Anilox manufacturers differentiate between thick film coatings, those requiring more than 12.5 billion cubic microns per sq.in. (BCM) anilox volume, and thin film coatings, those requiring less than 12.5 BCM anilox volume.

The preferred cell patterns for thick film coatings are trihelicals and quads with 45 degree cell angles. Engraving screen counts can range from 30 to 200 cells per lineal inch and cell volume from 12.5 to 50 BCM.

The preferred cell patterns for thin film coatings are 60 degree hex’s, the same essentially as for flexo inks, which are thin film applications. Engraving screen counts can range from 165 to 1,300 cells per lineal inch and cell volume from 0.7 to 12.5 BCM. The 60 degree hex pattern allows 15% more cells to be engraved into an anilox than a 45 degree pattern allows, meaning that preferable thinner walled, shallower, bowl shaped cells can apply comparable coat weights. Channeled cells are advised for high viscosity coatings over a 800-2,000 cps range.

Coating applications may be specified as (dry or wet weight per unit of area). Unit of area in graphic arts is commonly expressed as:

  • 3,000 square foot ream
  • 1,000 square feet (MSF)
  • 1,000 sheets of a given size

Since coatings are specified by weight, but are applied by volume, you need to know:

  • weight per gallon of the applied coating
  • percent solids of the applied coating
Example 

Converting applied weight to applied volume:

  • Target dry coat weight: 0.4 pound/unit of area
  • Unit of area: 1000 sq. ft (144,000 sq. in)
  • Coating % solids: 40% (0.40) (use decimal)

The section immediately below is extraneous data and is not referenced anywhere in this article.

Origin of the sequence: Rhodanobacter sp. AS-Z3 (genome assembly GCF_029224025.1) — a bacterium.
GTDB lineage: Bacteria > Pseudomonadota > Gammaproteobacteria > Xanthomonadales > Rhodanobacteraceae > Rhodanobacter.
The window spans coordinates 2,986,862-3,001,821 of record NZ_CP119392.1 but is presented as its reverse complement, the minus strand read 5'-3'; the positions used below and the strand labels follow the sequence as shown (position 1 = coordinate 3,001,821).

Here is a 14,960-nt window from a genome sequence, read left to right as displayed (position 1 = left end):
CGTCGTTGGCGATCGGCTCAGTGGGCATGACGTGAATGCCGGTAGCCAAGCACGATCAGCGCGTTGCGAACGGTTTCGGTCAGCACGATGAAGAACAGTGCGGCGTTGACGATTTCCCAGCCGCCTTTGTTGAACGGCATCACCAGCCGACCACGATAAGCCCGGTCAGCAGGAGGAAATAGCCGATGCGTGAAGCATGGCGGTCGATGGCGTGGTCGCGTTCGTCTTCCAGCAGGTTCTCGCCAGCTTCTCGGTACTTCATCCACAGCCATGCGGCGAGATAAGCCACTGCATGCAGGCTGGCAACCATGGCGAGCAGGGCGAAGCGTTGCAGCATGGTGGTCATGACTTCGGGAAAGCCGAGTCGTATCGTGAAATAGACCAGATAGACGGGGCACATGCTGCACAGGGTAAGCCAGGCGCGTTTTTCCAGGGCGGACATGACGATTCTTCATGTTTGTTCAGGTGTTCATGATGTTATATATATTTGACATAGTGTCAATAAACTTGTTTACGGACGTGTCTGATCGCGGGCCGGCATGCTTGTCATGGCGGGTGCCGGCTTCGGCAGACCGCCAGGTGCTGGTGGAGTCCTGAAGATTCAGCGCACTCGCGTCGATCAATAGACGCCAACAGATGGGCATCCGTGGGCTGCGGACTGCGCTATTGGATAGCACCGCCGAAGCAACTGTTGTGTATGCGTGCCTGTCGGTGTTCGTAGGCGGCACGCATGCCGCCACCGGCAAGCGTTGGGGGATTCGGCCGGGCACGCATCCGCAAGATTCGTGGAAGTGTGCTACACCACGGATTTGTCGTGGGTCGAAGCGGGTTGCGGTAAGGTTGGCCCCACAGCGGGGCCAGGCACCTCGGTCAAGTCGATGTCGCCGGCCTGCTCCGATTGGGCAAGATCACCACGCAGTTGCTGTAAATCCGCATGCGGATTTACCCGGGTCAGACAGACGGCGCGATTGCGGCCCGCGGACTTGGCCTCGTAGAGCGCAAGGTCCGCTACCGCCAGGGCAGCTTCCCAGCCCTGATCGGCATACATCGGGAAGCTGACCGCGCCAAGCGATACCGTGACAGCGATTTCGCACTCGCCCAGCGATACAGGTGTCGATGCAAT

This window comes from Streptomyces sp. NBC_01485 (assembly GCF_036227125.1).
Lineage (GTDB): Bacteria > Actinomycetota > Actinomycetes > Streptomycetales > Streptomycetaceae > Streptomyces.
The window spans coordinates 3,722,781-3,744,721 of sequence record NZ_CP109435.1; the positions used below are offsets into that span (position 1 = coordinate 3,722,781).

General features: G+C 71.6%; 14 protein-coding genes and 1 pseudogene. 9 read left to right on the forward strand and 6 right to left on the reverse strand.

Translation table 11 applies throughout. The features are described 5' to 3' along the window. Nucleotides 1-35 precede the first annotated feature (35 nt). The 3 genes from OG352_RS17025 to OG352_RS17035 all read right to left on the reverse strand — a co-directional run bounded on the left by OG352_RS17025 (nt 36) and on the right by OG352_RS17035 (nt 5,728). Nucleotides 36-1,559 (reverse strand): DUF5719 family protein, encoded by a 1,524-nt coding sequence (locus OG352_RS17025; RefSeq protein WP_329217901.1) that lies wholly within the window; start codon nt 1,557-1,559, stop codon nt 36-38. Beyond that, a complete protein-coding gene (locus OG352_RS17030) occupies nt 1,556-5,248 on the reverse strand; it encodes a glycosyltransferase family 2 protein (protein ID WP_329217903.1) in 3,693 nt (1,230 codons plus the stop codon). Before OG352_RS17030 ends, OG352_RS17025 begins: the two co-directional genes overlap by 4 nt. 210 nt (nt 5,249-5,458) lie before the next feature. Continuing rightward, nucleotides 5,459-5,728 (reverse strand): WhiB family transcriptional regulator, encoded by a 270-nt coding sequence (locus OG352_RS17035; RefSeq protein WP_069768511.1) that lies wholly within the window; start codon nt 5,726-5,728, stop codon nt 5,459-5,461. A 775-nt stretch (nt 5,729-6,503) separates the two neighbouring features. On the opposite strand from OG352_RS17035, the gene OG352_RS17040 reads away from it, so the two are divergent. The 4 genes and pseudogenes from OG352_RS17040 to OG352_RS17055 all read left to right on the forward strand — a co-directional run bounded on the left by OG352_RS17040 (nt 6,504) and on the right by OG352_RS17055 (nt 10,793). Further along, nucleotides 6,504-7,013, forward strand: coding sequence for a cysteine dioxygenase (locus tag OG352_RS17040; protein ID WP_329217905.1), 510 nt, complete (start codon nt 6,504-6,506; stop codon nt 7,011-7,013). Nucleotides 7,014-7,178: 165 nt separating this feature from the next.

• Weight per gallon: 8.6 pounds

Calculations:

  • Dry wt. per unit of area = wet wt. per unit of area % solids 0.4/0.40 =1.0
  • Wet wt. per unit of area = Gallons per unit of area Wt./ gal. 1.0/8.6 = .1163
  • Gallons X Cubic in.’s per gal. = Cubic inches per unit of area .1163 X 231 = 26.86
  • Cubic in.’s per unit of area = Cu in.’s per sq. in. unit of area 26.86/144,000 = 0.0001865
  • Cubic in.’s per sq. in. X 25,400 = Cubic Microns per sq. in.’s of substrate surface 0.0001865 X 25,400 = 3.0566 BCM per sq. in. applied to substrate

Determining the anilox roll volume needed:

If no actual information is available regarding actual application amounts, then a transfer efficiency rate of 21% is assumed for flexo.

Applied cubic microns = Anilox Volume required Transfer rate 3.0566 BCM/ .21 = 15.28 BCM

Remember, engraved roll (anilox) to plate or blanket to substrate flexo coating processes, most often deliver not less than 19% nor more than 24% of the fluid contents of the cell to the substrate. Some plate or blanket types (photopolymer) may be found to improve transfer somewhat.